I’m in the basement of the Royal Opera House, Covent Garden looking at costume treasures. Here are the thirty-six snowflake tutus for The Sleeping Beauty, double-layered and decorated with elaborate detailing. There’s the sweeping blue cloak worn by the mysterious magician Drosselmeyer in The Nutcracker, with its trick pockets for his magic tricks. I wander past rails of soldiers’ tunics, dresses for garland girls and even a wolf outfit, where the tail neatly passes through a hole in the tights, allowing the dancer full body movement. It’s a wonderful insight into the backstage life of The Royal Ballet.
The Royal Opera House is home to the largest collection of theatre costumes in the UK. Each year it lays on over fifty productions on its main stage alone. No wonder head of costume Fay Fullerton presides over a one hundred strong team (plus around sixty freelancers), with a department that extends over four floors of the building. With nearly everything – from props to dresses to wigs – made on site, the process involves long hours spent handcrafting each bespoke garment.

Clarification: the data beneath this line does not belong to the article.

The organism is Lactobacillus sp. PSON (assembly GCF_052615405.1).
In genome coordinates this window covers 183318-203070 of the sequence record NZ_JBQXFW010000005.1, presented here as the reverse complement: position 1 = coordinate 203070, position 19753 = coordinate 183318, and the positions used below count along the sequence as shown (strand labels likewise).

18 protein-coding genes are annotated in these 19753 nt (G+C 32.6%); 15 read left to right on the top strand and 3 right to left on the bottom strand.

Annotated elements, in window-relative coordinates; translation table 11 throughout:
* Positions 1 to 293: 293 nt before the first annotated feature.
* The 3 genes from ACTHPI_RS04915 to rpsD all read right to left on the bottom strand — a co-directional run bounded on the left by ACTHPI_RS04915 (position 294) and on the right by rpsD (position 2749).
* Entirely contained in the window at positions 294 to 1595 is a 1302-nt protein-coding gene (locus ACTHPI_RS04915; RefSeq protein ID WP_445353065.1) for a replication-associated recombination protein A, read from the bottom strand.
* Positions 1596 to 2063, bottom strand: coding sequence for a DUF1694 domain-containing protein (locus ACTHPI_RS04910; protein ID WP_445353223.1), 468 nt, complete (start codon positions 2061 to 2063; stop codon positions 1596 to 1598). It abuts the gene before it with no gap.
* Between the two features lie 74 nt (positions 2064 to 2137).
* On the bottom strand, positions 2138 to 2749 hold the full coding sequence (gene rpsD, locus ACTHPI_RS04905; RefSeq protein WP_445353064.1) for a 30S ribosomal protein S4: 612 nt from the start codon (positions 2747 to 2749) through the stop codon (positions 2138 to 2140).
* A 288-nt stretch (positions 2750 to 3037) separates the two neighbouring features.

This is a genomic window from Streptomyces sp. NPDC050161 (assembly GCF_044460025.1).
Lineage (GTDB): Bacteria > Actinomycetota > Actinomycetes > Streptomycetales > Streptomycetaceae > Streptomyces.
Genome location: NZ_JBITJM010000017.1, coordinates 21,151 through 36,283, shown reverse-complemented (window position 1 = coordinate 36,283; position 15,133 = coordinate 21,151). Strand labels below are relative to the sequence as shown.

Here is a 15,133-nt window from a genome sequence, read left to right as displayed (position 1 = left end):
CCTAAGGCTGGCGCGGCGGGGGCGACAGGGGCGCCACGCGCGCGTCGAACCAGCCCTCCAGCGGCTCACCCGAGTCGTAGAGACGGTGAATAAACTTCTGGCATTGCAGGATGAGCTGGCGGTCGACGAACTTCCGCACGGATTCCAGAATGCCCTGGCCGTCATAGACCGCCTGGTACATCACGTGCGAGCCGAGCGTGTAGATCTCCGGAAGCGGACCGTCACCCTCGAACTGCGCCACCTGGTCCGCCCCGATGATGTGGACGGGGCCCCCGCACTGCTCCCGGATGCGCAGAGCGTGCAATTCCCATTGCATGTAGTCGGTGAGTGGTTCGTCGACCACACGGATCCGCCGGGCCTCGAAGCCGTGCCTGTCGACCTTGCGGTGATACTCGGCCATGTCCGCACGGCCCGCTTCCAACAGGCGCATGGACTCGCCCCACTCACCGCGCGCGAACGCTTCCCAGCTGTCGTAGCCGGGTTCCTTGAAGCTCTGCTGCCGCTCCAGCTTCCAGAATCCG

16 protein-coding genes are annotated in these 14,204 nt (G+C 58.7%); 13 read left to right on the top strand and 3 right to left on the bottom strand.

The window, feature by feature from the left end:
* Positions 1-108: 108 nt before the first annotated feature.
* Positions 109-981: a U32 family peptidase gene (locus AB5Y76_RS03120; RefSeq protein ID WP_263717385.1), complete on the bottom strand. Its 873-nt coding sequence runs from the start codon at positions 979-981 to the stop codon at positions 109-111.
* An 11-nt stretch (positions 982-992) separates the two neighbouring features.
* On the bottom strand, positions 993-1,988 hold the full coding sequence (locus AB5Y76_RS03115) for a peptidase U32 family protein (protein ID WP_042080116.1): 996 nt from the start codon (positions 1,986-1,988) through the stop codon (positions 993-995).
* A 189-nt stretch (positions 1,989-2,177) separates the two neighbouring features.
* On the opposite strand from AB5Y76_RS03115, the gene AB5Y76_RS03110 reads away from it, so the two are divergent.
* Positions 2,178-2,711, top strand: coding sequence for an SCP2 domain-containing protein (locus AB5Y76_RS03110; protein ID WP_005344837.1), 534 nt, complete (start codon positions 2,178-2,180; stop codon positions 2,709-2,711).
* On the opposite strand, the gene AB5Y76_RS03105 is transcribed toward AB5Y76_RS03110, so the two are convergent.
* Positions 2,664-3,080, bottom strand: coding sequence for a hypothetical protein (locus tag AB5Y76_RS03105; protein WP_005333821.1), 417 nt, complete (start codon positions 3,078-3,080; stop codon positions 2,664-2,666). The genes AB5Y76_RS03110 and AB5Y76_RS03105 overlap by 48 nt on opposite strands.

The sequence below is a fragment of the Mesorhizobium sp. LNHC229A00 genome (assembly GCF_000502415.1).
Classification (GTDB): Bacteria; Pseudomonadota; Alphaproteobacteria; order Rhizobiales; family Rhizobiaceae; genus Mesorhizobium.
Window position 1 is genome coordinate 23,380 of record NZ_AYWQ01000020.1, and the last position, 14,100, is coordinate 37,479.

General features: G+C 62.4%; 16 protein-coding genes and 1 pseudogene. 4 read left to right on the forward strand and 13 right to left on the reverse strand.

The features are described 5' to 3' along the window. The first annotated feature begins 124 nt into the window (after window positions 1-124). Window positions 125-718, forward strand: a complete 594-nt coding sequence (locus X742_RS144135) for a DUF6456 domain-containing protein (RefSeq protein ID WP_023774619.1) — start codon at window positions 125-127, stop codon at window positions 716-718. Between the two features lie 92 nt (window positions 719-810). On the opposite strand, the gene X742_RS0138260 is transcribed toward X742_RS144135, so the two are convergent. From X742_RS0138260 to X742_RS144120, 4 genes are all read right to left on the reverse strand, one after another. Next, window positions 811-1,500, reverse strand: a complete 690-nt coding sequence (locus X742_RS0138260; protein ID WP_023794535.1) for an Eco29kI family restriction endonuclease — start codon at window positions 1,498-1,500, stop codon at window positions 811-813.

Costumes are made to last (some are still being used by the Royal Ballet forty years later). For each revival they are brought out of storage and fitted to the new cast in the workshops at the Opera House. Tailors work from the ‘costume bible’, that details original designs and subsequent revivals, to make sure that costumes stay accurate to their original design. Faded colours are re-dyed, worn darning is repaired. Working on five to six opera and ballet productions at a time, carrying out around 6,000 fittings per season, it pays to plan ahead. They buy in a small number of costumes for some contemporary productions: but where possible, if a show is not in use any more costumes are recycled for other shows.